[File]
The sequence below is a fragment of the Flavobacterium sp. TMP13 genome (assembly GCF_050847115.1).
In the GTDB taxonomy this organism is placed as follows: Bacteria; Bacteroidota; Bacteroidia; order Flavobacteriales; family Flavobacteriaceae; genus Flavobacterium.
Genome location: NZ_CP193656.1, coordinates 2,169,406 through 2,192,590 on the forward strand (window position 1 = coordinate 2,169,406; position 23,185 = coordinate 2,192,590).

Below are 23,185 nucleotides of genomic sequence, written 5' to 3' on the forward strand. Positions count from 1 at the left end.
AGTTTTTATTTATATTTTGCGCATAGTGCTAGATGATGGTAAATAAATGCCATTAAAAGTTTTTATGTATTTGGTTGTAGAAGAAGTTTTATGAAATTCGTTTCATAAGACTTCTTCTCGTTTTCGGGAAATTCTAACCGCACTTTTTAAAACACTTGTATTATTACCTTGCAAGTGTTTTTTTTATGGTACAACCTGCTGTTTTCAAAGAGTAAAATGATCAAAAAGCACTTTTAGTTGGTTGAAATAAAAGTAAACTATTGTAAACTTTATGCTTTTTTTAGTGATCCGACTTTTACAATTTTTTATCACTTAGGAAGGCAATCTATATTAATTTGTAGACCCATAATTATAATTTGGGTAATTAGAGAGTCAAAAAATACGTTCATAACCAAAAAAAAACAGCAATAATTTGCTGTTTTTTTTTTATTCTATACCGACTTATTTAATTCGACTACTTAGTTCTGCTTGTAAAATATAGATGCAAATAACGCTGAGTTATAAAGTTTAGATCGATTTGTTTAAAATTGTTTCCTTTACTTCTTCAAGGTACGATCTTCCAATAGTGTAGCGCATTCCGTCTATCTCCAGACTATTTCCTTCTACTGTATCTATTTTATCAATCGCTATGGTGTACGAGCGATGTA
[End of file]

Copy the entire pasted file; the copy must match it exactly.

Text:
The sequence below is a fragment of the Flavobacterium sp. TMP13 genome (assembly GCF_050847115.1).
In the GTDB taxonomy this organism is placed as follows: Bacteria; Bacteroidota; Bacteroidia; order Flavobacteriales; family Flavobacteriaceae; genus Flavobacterium.
Genome location: NZ_CP193656.1, coordinates 2,169,406 through 2,192,590 on the forward strand (window position 1 = coordinate 2,169,406; position 23,185 = coordinate 2,192,590).

Below are 23,185 nucleotides of genomic sequence, written 5' to 3' on the forward strand. Positions count from 1 at the left end.
AGTTTTTATTTATATTTTGCGCATAGTGCTAGATGATGGTAAATAAATGCCATTAAAAGTTTTTATGTATTTGGTTGTAGAAGAAGTTTTATGAAATTCGTTTCATAAGACTTCTTCTCGTTTTCGGGAAATTCTAACCGCACTTTTTAAAACACTTGTATTATTACCTTGCAAGTGTTTTTTTTATGGTACAACCTGCTGTTTTCAAAGAGTAAAATGATCAAAAAGCACTTTTAGTTGGTTGAAATAAAAGTAAACTATTGTAAACTTTATGCTTTTTTTAGTGATCCGACTTTTACAATTTTTTATCACTTAGGAAGGCAATCTATATTAATTTGTAGACCCATAATTATAATTTGGGTAATTAGAGAGTCAAAAAATACGTTCATAACCAAAAAAAAACAGCAATAATTTGCTGTTTTTTTTTTATTCTATACCGACTTATTTAATTCGACTACTTAGTTCTGCTTGTAAAATATAGATGCAAATAACGCTGAGTTATAAAGTTTAGATCGATTTGTTTAAAATTGTTTCCTTTACTTCTTCAAGGTACGATCTTCCAATAGTGTAGCGCATTCCGTCTATCTCCAGACTATTTCCTTCTACTGTATCTATTTTATCAATCGCTATGGTGTACGAGCGATGTA